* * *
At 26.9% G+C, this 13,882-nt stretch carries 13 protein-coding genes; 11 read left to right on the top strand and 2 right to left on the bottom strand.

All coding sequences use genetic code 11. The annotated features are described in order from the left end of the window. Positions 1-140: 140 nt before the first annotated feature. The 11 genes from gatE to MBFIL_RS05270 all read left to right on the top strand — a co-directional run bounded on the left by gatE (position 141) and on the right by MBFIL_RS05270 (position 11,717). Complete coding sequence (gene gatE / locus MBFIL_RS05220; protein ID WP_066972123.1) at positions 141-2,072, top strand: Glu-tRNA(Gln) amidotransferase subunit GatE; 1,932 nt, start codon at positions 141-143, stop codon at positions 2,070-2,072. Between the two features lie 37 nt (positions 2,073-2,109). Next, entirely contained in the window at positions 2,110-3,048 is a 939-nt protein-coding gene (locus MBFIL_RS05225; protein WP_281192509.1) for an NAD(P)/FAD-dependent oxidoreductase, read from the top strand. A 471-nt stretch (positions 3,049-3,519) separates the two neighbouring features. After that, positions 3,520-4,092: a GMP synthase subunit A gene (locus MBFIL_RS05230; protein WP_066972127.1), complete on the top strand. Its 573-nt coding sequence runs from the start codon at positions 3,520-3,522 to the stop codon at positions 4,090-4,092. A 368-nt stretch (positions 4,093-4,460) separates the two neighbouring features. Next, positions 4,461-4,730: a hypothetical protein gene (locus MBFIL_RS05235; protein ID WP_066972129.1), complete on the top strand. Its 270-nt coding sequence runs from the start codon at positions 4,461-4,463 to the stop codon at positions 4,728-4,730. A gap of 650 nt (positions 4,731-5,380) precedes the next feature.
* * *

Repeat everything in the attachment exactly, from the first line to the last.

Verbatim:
At 26.9% G+C, this 13,882-nt stretch carries 13 protein-coding genes; 11 read left to right on the top strand and 2 right to left on the bottom strand.

All coding sequences use genetic code 11. The annotated features are described in order from the left end of the window. Positions 1-140: 140 nt before the first annotated feature. The 11 genes from gatE to MBFIL_RS05270 all read left to right on the top strand — a co-directional run bounded on the left by gatE (position 141) and on the right by MBFIL_RS05270 (position 11,717). Complete coding sequence (gene gatE / locus MBFIL_RS05220; protein ID WP_066972123.1) at positions 141-2,072, top strand: Glu-tRNA(Gln) amidotransferase subunit GatE; 1,932 nt, start codon at positions 141-143, stop codon at positions 2,070-2,072. Between the two features lie 37 nt (positions 2,073-2,109). Next, entirely contained in the window at positions 2,110-3,048 is a 939-nt protein-coding gene (locus MBFIL_RS05225; protein WP_281192509.1) for an NAD(P)/FAD-dependent oxidoreductase, read from the top strand. A 471-nt stretch (positions 3,049-3,519) separates the two neighbouring features. After that, positions 3,520-4,092: a GMP synthase subunit A gene (locus MBFIL_RS05230; protein WP_066972127.1), complete on the top strand. Its 573-nt coding sequence runs from the start codon at positions 3,520-3,522 to the stop codon at positions 4,090-4,092. A 368-nt stretch (positions 4,093-4,460) separates the two neighbouring features. Next, positions 4,461-4,730: a hypothetical protein gene (locus MBFIL_RS05235; protein ID WP_066972129.1), complete on the top strand. Its 270-nt coding sequence runs from the start codon at positions 4,461-4,463 to the stop codon at positions 4,728-4,730. A gap of 650 nt (positions 4,731-5,380) precedes the next feature.